Hereditary progressive dystonia with marked diurnal fluctuation

Brain Dev. 2011 Mar;33(3):195-201. doi: 10.1016/j.braindev.2010.10.015. Epub 2010 Nov 20.


Hereditary progressive dystonia with marked diurnal fluctuation (HPD) is a dopa-responsive dystonia, now called autosomal dominant GTP cyclohydrolase 1 deficiency or Segawa disease, caused by mutation of the GCH-1 gene located on 14q22.1 to q22.2. Because of heterozygous mutation, partial deficiency of tetrahydrobiopterin affects tyrosine hydroxylase (TH) rather selectively and causes decrease of TH in the terminals of the nigrostriatal dopamine (NS DA) neurons, projecting to the D1 receptors on the striosome, the striatal direct pathways and the subthalamic nucleus (STN) and the D4 receptors of the tuberoinfundibular tract. The activities of TH in the terminal are high in early childhood decrease exponentially to the stational level around early twenties, and show circadian oscillatron. TH in HPD follows these variations with around 20% of normal levels and with development of the downstream structures show appears characteristic clinical symptoms age dependently. In late fetus period to early infancy, through the striosome-substantia nigra pars compacta pathway failure in morphogenesis of the DA neurons in substantia nigra, in childhood around 6 years postural dystonia through the D1 direct pathways and the descending output of the basal ganglia. Diurnal fluctuation is apparent in childhood but decrease its grade with age. TH deficiency at the terminal on the STN causes action dystonia from around 8 years and postural tremor from around 10 years, focal dystonia in adulthood. Adult onset cases in the family with action dystonia start with writer's cramp, torticollis or generalized rigid hypertonus with tremor but do not show postural dystonia. TH deficiency on the D4 receptors causes stagnation of the body length in childhood. With or without action dystonia depends on the locus of mutation. Postural dystonia is inhibitory disorder, while action dystonia is excitatory disorder. The TH deficiency at the terminal does not cause morphological changes or degenerative process. Thus, levodopa shows favorable effects without any relation to the duration of illness.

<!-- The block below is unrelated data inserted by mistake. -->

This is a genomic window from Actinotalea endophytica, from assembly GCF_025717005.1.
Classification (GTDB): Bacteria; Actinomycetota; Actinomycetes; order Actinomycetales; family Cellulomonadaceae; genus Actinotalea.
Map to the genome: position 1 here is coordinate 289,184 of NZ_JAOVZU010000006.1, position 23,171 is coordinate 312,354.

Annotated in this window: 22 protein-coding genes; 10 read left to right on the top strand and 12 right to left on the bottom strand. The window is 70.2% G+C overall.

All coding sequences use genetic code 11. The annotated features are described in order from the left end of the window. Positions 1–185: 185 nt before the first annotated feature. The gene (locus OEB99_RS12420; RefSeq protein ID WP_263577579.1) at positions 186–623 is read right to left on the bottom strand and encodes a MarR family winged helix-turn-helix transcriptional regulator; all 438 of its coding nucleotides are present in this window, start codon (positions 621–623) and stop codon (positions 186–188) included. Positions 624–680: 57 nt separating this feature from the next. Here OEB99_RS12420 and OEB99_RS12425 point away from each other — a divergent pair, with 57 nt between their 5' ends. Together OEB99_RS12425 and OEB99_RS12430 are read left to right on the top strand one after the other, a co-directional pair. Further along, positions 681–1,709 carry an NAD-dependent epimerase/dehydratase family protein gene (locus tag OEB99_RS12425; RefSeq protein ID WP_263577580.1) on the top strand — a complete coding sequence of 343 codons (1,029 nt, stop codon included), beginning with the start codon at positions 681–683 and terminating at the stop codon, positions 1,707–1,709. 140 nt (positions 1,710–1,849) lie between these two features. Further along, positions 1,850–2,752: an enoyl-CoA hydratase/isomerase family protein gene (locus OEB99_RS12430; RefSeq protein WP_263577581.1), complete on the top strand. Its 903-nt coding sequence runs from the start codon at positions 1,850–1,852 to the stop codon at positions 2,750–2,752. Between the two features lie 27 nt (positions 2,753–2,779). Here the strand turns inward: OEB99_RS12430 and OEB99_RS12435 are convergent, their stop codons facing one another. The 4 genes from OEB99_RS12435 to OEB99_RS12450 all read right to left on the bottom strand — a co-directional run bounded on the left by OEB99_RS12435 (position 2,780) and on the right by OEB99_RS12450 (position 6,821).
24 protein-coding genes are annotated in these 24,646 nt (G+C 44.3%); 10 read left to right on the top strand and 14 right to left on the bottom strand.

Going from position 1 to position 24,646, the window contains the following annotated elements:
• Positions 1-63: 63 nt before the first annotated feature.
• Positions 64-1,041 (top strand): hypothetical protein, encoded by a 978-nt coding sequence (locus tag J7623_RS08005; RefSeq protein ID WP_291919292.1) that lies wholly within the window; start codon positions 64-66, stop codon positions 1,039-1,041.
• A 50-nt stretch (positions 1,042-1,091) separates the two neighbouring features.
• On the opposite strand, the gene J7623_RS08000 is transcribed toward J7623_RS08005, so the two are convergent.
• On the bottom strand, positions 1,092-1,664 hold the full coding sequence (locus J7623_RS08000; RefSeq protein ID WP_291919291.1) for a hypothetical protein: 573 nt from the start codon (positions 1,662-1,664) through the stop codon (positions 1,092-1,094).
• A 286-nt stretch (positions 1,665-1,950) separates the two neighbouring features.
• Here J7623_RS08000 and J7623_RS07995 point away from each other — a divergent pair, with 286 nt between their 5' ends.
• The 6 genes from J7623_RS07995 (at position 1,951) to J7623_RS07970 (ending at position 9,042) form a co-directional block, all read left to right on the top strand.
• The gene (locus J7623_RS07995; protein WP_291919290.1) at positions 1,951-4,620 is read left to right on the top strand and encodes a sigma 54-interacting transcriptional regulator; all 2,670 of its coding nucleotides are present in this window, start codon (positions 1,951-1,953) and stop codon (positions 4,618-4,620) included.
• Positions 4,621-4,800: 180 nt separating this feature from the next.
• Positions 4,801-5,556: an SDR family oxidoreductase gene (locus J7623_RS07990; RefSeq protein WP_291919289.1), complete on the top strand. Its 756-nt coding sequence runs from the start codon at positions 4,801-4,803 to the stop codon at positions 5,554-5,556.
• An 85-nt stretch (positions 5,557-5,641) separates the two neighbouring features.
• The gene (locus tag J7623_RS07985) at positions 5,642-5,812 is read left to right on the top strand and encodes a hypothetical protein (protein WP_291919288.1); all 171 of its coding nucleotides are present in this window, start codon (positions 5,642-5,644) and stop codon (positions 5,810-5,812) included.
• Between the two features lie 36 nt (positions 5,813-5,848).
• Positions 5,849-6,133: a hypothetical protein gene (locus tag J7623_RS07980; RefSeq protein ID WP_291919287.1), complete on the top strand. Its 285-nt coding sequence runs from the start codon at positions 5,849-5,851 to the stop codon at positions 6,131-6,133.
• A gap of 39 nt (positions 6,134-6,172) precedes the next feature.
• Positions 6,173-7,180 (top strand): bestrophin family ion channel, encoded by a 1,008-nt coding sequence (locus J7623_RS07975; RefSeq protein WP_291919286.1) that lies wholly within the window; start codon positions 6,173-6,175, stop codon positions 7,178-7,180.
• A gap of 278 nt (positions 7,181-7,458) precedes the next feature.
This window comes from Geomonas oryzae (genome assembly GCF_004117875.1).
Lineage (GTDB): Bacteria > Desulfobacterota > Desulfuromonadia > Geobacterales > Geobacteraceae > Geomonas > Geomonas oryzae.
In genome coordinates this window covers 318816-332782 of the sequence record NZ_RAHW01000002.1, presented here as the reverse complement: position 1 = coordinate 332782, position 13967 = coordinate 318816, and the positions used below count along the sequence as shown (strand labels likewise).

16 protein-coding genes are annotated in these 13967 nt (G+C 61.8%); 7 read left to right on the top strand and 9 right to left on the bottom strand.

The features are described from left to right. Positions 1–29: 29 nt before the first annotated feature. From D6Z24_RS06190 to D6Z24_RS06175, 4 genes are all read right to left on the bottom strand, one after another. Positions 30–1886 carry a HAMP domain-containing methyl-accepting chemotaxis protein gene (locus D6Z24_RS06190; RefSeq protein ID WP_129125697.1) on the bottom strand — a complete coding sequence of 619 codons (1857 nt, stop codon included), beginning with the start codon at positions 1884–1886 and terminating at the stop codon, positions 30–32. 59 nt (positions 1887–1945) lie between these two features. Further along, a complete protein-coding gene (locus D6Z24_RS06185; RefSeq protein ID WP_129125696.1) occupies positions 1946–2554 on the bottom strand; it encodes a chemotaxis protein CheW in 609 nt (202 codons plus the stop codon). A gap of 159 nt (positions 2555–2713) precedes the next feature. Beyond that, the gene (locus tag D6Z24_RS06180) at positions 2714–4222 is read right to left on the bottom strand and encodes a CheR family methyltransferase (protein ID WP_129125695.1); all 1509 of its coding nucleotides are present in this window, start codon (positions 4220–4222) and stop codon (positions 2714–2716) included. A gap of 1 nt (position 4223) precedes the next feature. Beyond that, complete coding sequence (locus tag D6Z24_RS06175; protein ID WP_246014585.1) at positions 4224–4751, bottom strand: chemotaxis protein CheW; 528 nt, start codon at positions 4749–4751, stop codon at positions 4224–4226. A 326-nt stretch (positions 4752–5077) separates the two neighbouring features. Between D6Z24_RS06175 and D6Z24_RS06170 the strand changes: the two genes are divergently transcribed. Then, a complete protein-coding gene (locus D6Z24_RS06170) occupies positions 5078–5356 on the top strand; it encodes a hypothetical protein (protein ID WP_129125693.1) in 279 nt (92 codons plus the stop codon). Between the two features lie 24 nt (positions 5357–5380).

Publication types

  • Review

MeSH terms

  • Age of Onset
  • Child
  • Circadian Rhythm / physiology*
  • Dopamine / physiology
  • Dystonic Disorders / congenital
  • Dystonic Disorders / pathology
  • Dystonic Disorders / physiopathology
  • GTP Cyclohydrolase / deficiency
  • Humans
  • Neurologic Examination
  • Posture / physiology
  • Pteridines / metabolism
  • Tyrosine 3-Monooxygenase / deficiency
  • Tyrosine 3-Monooxygenase / physiology


  • Pteridines
  • Tyrosine 3-Monooxygenase
  • GTP Cyclohydrolase
  • Dopamine

Supplementary concepts

  • Segawa syndrome, autosomal recessive